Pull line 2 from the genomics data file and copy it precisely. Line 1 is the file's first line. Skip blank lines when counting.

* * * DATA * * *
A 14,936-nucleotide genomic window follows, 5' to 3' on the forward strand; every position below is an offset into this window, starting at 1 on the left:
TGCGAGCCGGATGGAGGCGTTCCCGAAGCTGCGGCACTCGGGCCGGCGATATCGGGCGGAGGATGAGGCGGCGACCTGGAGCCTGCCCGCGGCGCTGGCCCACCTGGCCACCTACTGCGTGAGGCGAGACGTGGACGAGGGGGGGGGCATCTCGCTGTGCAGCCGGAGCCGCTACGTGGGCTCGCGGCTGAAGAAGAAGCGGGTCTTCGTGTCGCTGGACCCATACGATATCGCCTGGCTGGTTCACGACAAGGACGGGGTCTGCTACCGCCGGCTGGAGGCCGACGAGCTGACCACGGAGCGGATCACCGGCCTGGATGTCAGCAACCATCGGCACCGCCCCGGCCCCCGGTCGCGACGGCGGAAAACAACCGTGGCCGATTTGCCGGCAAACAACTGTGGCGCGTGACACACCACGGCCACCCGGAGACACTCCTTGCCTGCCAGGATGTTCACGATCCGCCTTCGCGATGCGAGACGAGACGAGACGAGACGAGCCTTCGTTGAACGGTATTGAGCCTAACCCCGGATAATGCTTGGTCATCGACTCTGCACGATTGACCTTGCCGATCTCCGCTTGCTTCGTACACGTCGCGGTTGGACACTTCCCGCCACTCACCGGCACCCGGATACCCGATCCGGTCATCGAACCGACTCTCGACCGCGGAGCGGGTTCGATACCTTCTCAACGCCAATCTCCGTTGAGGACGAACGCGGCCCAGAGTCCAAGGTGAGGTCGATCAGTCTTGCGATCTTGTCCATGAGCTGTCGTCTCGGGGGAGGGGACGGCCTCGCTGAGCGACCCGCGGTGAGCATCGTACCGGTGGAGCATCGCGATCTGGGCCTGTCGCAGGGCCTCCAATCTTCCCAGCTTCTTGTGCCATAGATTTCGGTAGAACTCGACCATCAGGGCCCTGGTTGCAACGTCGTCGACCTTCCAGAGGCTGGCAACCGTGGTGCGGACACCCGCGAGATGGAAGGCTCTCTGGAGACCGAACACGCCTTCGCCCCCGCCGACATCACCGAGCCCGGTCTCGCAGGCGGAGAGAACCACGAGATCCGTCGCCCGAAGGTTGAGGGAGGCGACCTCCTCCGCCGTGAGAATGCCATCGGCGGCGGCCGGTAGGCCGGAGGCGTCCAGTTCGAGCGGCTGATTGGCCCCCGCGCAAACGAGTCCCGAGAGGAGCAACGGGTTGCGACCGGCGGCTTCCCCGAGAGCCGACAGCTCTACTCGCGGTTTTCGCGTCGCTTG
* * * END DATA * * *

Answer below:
TGCGAGCCGGATGGAGGCGTTCCCGAAGCTGCGGCACTCGGGCCGGCGATATCGGGCGGAGGATGAGGCGGCGACCTGGAGCCTGCCCGCGGCGCTGGCCCACCTGGCCACCTACTGCGTGAGGCGAGACGTGGACGAGGGGGGGGGCATCTCGCTGTGCAGCCGGAGCCGCTACGTGGGCTCGCGGCTGAAGAAGAAGCGGGTCTTCGTGTCGCTGGACCCATACGATATCGCCTGGCTGGTTCACGACAAGGACGGGGTCTGCTACCGCCGGCTGGAGGCCGACGAGCTGACCACGGAGCGGATCACCGGCCTGGATGTCAGCAACCATCGGCACCGCCCCGGCCCCCGGTCGCGACGGCGGAAAACAACCGTGGCCGATTTGCCGGCAAACAACTGTGGCGCGTGACACACCACGGCCACCCGGAGACACTCCTTGCCTGCCAGGATGTTCACGATCCGCCTTCGCGATGCGAGACGAGACGAGACGAGACGAGCCTTCGTTGAACGGTATTGAGCCTAACCCCGGATAATGCTTGGTCATCGACTCTGCACGATTGACCTTGCCGATCTCCGCTTGCTTCGTACACGTCGCGGTTGGACACTTCCCGCCACTCACCGGCACCCGGATACCCGATCCGGTCATCGAACCGACTCTCGACCGCGGAGCGGGTTCGATACCTTCTCAACGCCAATCTCCGTTGAGGACGAACGCGGCCCAGAGTCCAAGGTGAGGTCGATCAGTCTTGCGATCTTGTCCATGAGCTGTCGTCTCGGGGGAGGGGACGGCCTCGCTGAGCGACCCGCGGTGAGCATCGTACCGGTGGAGCATCGCGATCTGGGCCTGTCGCAGGGCCTCCAATCTTCCCAGCTTCTTGTGCCATAGATTTCGGTAGAACTCGACCATCAGGGCCCTGGTTGCAACGTCGTCGACCTTCCAGAGGCTGGCAACCGTGGTGCGGACACCCGCGAGATGGAAGGCTCTCTGGAGACCGAACACGCCTTCGCCCCCGCCGACATCACCGAGCCCGGTCTCGCAGGCGGAGAGAACCACGAGATCCGTCGCCCGAAGGTTGAGGGAGGCGACCTCCTCCGCCGTGAGAATGCCATCGGCGGCGGCCGGTAGGCCGGAGGCGTCCAGTTCGAGCGGCTGATTGGCCCCCGCGCAAACGAGTCCCGAGAGGAGCAACGGGTTGCGACCGGCGGCTTCCCCGAGAGCCGACAGCTCTACTCGCGGTTTTCGCGTCGCTTG